"Collateral Damage"
and the Uncertainty of Afghanistan

Linda Panetta, founder and director of SOA Watch/NE, is a photojournalist who uses her work to address US foreign policy and the plight of the poor. She traveled to Afghanistan on a Global Exchange delegation in June 2002. To view her photos and to read comprehensive articles on Afghanistan, Colombia, and the School of the Americas, visit: www.soawne.org.

Linda Panetta

A few months ago, I was fortunate enough to have the opportunity to travel to Afghanistan. It is a country of ancient beauty, yet one which has been laid to ruin by recent wars, famine, drought, and right-wing extremism. From the Soviet occupation, to the Taliban, to the recent US bombardments, millions of people have died, and its culture and religion have been systematically thwarted. For the Afghan people instability, uncertainty and fear engulf almost every aspect of life.

Our group met with many survivors of the US bombings raids, some of whom had lost as many as 16 family members. "Collateral damage, the follies of war … the War on Terrorism." Neither apologies, regrets, nor excuses can console 8-year old Amina. She was pulled from the rubble of her home following a US attack in which her sisters, brothers, aunt, uncle, cousins and her mother all died. Amina eventually identified the torn and twisted remains of her mother by the tattered dress that covered the remaining fragments of her body. Many of those wounded and killed in the assault died because they responded to the cries of others following the initial US bombardment. As the villagers attempted to pull the bodies from the rubble, the US warplane doubled back to capitalize on the opportunity to create even greater carnage. Were the misguided bombings a result of a US strike that went terribly awry, or was it misleading information provided by a regional warlord out for revenge? Regardless, the nearest Taliban forces were 10 kilometers away.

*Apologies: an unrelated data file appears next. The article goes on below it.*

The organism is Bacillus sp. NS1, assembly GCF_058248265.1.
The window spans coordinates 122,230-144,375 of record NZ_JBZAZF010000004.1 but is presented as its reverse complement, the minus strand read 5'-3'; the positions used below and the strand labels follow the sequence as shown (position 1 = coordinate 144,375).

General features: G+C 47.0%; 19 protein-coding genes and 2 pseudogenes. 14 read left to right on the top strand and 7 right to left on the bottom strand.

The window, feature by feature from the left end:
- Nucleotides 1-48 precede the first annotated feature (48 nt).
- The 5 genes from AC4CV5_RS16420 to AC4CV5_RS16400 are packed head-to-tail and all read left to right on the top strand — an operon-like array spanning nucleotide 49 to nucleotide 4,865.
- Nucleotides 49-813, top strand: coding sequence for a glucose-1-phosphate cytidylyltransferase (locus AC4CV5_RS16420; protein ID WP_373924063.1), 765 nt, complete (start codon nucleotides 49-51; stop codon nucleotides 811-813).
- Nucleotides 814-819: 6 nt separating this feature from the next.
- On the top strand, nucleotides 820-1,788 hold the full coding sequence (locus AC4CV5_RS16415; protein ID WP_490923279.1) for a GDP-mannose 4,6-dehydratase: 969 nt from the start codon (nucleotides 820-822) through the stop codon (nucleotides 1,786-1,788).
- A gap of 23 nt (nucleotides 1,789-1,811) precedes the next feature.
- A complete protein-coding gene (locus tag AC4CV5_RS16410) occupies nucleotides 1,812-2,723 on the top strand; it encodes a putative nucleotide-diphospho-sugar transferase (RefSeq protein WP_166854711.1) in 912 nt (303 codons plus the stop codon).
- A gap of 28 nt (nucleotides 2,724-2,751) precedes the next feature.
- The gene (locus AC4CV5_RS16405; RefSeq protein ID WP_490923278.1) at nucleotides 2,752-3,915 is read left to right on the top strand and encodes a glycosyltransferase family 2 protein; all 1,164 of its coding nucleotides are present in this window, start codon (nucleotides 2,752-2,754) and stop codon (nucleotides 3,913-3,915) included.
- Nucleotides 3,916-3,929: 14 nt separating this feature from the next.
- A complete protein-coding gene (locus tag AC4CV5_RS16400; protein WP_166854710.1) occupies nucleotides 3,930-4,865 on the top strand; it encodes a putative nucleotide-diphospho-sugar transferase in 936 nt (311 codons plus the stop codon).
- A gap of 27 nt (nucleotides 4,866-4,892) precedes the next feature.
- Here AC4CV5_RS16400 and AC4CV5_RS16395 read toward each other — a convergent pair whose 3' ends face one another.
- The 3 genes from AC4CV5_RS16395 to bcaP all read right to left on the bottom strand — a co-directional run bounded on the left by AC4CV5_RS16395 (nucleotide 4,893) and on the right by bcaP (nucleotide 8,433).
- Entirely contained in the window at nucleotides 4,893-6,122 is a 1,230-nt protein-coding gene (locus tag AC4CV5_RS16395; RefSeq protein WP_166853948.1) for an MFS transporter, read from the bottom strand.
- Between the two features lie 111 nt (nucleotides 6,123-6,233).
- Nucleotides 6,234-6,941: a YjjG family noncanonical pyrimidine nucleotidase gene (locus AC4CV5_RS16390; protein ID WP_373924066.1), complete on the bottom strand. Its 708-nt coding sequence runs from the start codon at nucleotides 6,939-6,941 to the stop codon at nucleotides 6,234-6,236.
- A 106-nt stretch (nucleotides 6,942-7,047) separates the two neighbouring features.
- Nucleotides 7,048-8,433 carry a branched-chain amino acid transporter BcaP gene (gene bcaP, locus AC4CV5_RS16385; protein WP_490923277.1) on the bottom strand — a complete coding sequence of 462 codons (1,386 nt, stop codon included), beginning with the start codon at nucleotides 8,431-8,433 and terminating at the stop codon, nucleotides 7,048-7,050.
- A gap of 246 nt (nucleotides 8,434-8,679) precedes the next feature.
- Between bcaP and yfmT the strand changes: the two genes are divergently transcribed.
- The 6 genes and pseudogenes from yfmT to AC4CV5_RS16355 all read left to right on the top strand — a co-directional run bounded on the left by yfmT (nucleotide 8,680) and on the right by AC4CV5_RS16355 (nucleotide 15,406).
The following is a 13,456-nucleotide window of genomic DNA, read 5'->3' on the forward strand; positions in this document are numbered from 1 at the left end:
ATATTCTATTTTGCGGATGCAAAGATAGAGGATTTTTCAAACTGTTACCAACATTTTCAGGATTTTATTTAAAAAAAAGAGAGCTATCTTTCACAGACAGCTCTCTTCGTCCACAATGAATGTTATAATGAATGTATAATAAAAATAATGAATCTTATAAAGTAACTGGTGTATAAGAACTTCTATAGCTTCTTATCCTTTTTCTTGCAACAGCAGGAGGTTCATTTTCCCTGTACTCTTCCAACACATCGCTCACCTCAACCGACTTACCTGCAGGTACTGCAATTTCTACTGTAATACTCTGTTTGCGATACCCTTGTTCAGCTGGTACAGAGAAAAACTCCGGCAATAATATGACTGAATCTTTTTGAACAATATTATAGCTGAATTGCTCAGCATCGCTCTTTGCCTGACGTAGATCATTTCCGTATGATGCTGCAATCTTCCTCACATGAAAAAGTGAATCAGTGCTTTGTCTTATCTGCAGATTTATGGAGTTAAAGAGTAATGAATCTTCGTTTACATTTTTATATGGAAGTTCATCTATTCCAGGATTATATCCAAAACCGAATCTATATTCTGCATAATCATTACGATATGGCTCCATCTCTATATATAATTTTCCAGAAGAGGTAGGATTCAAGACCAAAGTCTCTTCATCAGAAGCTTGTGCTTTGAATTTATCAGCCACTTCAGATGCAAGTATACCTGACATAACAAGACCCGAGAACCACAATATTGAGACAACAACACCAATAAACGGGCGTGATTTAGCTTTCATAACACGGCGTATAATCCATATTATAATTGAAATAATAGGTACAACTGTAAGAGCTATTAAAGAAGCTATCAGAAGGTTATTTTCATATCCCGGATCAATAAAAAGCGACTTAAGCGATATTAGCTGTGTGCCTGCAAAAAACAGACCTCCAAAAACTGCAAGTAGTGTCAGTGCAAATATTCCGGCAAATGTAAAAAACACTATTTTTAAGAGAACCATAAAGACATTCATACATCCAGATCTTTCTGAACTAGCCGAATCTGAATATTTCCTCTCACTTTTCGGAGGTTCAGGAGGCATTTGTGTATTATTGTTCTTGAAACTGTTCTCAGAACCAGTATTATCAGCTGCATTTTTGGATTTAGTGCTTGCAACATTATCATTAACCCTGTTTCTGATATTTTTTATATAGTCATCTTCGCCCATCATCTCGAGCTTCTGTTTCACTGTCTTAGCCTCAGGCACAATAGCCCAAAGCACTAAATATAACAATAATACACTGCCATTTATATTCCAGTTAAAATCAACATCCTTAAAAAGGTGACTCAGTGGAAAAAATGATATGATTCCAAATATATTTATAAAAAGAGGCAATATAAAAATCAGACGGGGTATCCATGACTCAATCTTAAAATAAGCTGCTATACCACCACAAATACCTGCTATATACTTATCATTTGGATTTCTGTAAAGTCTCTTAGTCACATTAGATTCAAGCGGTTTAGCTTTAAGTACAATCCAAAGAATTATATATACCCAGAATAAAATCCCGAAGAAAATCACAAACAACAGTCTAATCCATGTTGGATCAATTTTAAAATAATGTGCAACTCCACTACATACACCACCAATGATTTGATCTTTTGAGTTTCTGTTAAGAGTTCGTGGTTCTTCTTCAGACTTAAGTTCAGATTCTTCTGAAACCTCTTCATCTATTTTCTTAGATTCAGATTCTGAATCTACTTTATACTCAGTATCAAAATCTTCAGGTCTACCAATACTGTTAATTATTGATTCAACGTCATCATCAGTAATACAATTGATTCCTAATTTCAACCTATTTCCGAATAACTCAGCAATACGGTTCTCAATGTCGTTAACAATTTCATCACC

Security and stability is quite fleeting in Afghanistan, and is especially complicated by US relations with many despotic warlords, some of whom the US swindled into the Loya Jirga (meaning: Grand Council). They were provided seats in the council, despite the fact that there had been consensus by the Afghan leadership against their involvement. Many of those brought in were the militants who wreaked havoc on civilians prior to and during Taliban control. The imposition of the US on crucial decisions served to divert discussion on many critical issues, and nearly resulted in the collapse of the Loya Jirga. Originally created to bring tribal leaders together to draft a constitution that would provide a more representational government, the end result of this year's assembly was primarily limited to affirming the acting leader of Afghanistan and American ally, Hamid Karzai, as the interim president.